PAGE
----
We monitor and communicate ground and surface water conditions so that appropriate regulation and control efforts are followed.
Water Quality in Dane County
Access to quality drinking water is vital to the public health and well-being of Dane County residents. We expect our tap water to be clean and safe, and in Dane County it almost always is.
The biggest threats to safe drinking water in Dane County are:
- Nitrates: Private wells are sometimes contaminated by fertilizers and other agricultural or industrial chemicals. Nitrates are particularly harmful to infants and pregnant women. Wells can be contaminated with nitrate from over-fertilization of crops or lawns, animal waste run-off and failing septic systems.
- Chloride & Sodium: As a result of six decades of road salt application, surface and ground water monitoring shows increasing trends in chloride and sodium levels, although the levels are not yet a human health hazard.
- Lead: Lead and other metals can be released into the drinking water from old plumbing pipes and fixtures.
Recently, drinking water contaminated with perfluoroalkyl and polyfluoroalkyl substances (PFAS), has been getting a lot of attention. Please see our page on the health advisory and monitoring information.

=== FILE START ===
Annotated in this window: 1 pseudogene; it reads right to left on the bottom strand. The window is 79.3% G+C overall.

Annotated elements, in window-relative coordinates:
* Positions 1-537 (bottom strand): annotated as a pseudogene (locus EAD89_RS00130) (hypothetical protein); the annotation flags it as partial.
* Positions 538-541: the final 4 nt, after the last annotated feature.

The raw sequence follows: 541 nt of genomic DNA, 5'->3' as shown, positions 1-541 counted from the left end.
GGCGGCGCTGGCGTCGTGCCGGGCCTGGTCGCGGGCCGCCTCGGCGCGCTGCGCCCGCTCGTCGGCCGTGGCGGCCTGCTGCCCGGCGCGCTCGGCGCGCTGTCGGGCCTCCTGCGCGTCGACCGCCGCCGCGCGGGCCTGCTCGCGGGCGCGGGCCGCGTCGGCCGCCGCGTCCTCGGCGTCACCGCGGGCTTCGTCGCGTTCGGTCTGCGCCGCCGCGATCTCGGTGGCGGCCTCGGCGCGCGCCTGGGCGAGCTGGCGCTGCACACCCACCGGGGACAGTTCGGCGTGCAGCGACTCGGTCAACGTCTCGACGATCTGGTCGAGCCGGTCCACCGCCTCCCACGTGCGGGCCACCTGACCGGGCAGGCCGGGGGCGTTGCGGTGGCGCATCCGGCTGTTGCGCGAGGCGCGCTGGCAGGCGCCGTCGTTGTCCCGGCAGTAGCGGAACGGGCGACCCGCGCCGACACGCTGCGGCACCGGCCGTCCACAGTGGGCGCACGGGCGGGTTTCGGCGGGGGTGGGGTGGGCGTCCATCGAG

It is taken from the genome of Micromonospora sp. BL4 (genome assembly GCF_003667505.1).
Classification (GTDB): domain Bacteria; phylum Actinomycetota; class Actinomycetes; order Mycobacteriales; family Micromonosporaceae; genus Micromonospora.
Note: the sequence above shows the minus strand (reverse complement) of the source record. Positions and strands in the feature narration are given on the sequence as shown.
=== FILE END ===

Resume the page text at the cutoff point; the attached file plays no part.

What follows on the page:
If you are concerned about the quality of your drinking water:
- All community water systems (utilities) are required to provide customers with a Consumer Confidence Report by July 1 of each year. If you did not get a report, contact your water system or generate your own on the Department of Natural Resources website.
- Get information on how to get your water tested.
Water Quality Reports
- Water Quality in Dane County: Overview, Current Challenges, Recommendations, July 2017
- Madison and Dane County Water Quality Report Card - 2014
- Road Salt and Impact on Lake and Ground Water Quality Reports
- For more Madison water quality data, go to Madison Water Utility.